You could write a piece of JavaScript code to avoid submitting a file based on its extension. But keep in mind that this by no means will prevent a malicious user to submit any file he/she really wants to.

Something like:

function beforeSubmit()
    var fname = document.getElementById("ifile").value;
    // check if fname has the desired extension
    if (fname hasDesiredExtension) {
        return true;
    } else {
        return false;

HTML code:

<form method="post" onsubmit="return beforeSubmit();">
    <input type="file" id="ifile" name="ifile"/>

Limit Files in Your Community, This list of file types lets you control what your community members upload and also prevents spammers from polluting your community with inappropriate files. All files uploaded to Dropbox can’t exceed your storage space quota. There is no file size limit for files uploaded through the desktop or mobile apps, and files uploaded to have a maximum file size of 50 GB. For downloads from Dropbox, the following limits apply: Basic (free) accounts: 20 GB of bandwidth and 100,000 downloads per day

Technically you can specify the accept attribute (alternative in html5) on the input element, but it's not properly supported.

Restrict certain file extensions/formats on Upload, Restrict certain file extensions/formats on Upload Uploading from the API- Format restriction is also supported when uploading from the API by using the� You can use Microsoft OneDrive to share photos, Microsoft Office documents, other files, and entire folders with people. The files and folders you store in OneDrive are private until you decide to share them and you can see who a OneDrive file is shared with or stop sharing at any time.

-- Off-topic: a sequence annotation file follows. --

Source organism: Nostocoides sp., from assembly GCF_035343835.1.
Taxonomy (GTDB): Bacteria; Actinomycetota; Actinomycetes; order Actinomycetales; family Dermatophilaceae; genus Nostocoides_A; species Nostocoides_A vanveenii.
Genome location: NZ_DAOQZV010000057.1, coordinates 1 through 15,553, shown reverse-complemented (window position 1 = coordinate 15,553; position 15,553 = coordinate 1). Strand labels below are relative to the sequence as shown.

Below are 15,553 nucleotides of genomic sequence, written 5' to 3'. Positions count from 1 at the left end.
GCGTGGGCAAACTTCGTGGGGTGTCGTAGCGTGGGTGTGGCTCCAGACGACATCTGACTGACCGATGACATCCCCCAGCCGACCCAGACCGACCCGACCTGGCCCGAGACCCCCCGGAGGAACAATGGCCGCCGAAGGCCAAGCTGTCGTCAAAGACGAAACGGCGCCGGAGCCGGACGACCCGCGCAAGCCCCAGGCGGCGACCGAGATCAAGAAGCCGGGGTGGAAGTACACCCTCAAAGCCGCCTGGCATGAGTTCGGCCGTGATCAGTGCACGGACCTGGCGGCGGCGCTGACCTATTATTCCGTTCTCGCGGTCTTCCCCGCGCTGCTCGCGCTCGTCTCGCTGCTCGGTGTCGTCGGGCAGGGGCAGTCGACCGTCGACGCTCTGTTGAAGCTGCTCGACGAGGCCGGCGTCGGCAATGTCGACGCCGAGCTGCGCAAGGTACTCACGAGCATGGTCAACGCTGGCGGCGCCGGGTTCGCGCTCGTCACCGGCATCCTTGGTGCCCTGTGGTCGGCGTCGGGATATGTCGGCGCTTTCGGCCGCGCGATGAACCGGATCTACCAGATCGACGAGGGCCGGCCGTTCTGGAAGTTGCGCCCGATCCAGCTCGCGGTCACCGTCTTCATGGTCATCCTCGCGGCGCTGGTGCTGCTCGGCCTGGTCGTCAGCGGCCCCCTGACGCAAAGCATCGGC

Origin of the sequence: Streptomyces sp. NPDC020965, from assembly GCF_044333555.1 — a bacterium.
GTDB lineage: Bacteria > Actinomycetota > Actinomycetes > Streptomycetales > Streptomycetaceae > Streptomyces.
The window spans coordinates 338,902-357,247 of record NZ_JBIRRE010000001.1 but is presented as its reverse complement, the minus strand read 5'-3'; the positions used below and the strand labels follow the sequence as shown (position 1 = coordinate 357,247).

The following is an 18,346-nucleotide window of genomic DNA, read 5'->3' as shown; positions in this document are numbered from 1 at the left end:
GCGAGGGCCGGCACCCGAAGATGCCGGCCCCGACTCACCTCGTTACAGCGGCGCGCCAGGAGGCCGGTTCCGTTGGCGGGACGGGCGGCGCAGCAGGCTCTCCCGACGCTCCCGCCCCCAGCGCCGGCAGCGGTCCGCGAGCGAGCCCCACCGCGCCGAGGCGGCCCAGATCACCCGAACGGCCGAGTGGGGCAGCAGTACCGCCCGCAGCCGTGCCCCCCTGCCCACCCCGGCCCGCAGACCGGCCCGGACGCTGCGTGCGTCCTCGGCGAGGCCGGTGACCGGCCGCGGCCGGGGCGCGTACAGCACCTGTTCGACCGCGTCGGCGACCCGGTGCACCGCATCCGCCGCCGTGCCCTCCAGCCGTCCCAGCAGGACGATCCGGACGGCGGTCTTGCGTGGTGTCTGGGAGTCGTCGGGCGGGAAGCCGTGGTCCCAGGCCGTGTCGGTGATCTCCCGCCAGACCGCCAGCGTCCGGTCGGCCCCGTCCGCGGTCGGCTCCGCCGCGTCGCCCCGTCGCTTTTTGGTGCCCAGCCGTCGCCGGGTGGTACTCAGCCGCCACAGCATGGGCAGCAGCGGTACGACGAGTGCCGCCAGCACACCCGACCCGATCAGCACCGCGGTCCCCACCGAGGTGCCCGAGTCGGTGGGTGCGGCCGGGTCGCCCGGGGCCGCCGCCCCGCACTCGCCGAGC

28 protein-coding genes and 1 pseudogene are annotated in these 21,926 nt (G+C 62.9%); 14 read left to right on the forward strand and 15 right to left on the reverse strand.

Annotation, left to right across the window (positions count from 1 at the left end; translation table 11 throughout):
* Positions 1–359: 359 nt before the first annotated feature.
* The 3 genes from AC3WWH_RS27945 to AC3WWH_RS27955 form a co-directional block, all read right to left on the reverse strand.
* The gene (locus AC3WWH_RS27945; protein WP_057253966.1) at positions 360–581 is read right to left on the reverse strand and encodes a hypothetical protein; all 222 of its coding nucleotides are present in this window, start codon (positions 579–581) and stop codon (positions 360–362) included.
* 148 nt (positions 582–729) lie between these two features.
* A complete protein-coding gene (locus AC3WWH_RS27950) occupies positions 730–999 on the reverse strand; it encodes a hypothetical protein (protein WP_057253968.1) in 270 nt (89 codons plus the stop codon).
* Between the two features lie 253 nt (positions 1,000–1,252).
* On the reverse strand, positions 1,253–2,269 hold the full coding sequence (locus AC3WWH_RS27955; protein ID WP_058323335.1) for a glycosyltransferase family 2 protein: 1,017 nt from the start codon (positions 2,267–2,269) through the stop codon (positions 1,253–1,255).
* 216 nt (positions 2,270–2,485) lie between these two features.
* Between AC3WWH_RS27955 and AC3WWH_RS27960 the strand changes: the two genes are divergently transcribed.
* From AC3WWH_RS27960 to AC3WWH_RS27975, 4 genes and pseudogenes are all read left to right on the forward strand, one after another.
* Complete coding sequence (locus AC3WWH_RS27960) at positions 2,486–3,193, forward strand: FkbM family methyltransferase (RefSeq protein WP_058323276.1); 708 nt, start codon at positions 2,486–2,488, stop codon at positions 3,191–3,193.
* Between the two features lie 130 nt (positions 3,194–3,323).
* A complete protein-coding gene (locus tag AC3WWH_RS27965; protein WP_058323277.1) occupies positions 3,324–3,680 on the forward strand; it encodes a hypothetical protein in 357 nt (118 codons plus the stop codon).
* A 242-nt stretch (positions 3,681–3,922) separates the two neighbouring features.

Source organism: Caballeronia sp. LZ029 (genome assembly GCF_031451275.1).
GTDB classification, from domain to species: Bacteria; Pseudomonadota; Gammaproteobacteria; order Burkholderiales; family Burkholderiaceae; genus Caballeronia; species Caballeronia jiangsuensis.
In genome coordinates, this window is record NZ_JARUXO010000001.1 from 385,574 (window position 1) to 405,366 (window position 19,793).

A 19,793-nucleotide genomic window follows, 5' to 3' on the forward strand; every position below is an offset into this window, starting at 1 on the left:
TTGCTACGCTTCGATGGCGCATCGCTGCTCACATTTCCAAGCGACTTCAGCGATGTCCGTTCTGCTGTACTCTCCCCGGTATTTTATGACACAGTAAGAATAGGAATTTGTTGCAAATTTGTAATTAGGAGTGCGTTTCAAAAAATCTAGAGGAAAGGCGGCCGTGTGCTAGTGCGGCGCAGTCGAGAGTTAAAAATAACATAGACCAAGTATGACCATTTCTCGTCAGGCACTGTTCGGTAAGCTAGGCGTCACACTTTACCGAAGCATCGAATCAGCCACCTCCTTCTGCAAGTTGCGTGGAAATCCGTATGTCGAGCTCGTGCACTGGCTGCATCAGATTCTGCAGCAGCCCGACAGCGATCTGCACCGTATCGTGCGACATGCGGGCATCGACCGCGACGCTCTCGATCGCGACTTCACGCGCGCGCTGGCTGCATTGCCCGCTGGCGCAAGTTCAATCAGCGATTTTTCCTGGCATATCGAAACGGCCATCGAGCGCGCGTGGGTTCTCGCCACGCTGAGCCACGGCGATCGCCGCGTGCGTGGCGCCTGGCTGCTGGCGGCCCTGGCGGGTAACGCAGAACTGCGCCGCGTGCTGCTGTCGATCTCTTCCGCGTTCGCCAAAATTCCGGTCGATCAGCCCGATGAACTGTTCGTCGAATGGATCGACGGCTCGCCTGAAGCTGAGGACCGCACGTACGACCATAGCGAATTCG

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  • Its easily possible with PHP, but I don't know if you can use that so I won't post the code.
  • I can, but I have a solution working with JavaScript - it removes the annoyance of uploading a file then getting the "Wrong file!" error.
  • Also see more recent question:…
  • One thing to note is that while it is not great for validation, accept will limit the visible files to the accepted ones while the user is browsing them (at least in some browsers ...). So this is more a UI ergonomy feature than a validation one.
  • @Sandesire I don't think that you can restrict file sizes in HTML. It's possible using JavaScript, as you suggested.
  • From my personal experience this looks like a good answer, the mime type alone will not work on all browsers.
  • Incidentally accept still doesn't work in Edge:…. More details here:…
  • I wish we had a choice to exclude files as well, for example exclude="exe". ¯_(ツ)_/¯
  • To clarify Edge behavior further (according to my tests), it will add different filters based on what you specify, but a) it's not bundled, so it will list each extension as a separate option and b) it will always add some in-build extensions such as .html, and c) as already stated, it will always pre-select (*). Which makes it a big mess and useless in most cases. I voted on the uservoice link, let's hope they listen sooner or later.
  • for additional information see…
  • Although it is true that's it's impossible to prevent the user from selecting ANY type of file eventually, these days you can take advantage of the HTML5 File API and work with the selected file for upload, before it is actually uploaded to the server, including detecting its type, size and more. Give it a try. It's very easy to use, yet very powerful and useful.